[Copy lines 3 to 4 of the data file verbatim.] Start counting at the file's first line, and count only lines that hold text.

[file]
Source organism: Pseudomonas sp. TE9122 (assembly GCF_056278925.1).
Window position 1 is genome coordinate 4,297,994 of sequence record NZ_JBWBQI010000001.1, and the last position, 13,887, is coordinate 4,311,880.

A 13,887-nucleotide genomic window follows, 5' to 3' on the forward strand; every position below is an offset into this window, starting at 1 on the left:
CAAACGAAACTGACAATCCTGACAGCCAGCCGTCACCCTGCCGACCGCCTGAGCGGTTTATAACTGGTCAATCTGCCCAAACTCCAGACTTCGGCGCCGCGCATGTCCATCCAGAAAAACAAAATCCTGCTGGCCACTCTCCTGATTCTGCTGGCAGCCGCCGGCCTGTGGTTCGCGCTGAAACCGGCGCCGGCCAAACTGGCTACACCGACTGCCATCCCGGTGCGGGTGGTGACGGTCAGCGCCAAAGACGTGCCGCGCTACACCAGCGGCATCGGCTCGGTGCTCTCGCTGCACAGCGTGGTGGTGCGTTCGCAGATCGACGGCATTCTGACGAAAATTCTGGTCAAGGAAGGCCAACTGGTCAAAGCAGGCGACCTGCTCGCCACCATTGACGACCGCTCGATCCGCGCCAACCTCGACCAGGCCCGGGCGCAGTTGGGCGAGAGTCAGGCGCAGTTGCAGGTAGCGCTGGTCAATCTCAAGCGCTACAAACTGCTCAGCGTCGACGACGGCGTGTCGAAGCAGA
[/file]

A 13,887-nucleotide genomic window follows, 5' to 3' on the forward strand; every position below is an offset into this window, starting at 1 on the left:
CAAACGAAACTGACAATCCTGACAGCCAGCCGTCACCCTGCCGACCGCCTGAGCGGTTTATAACTGGTCAATCTGCCCAAACTCCAGACTTCGGCGCCGCGCATGTCCATCCAGAAAAACAAAATCCTGCTGGCCACTCTCCTGATTCTGCTGGCAGCCGCCGGCCTGTGGTTCGCGCTGAAACCGGCGCCGGCCAAACTGGCTACACCGACTGCCATCCCGGTGCGGGTGGTGACGGTCAGCGCCAAAGACGTGCCGCGCTACACCAGCGGCATCGGCTCGGTGCTCTCGCTGCACAGCGTGGTGGTGCGTTCGCAGATCGACGGCATTCTGACGAAAATTCTGGTCAAGGAAGGCCAACTGGTCAAAGCAGGCGACCTGCTCGCCACCATTGACGACCGCTCGATCCGCGCCAACCTCGACCAGGCCCGGGCGCAGTTGGGCGAGAGTCAGGCGCAGTTGCAGGTAGCGCTGGTCAATCTCAAGCGCTACAAACTGCTCAGCGTCGACGACGGCGTGTCGAAGCAGA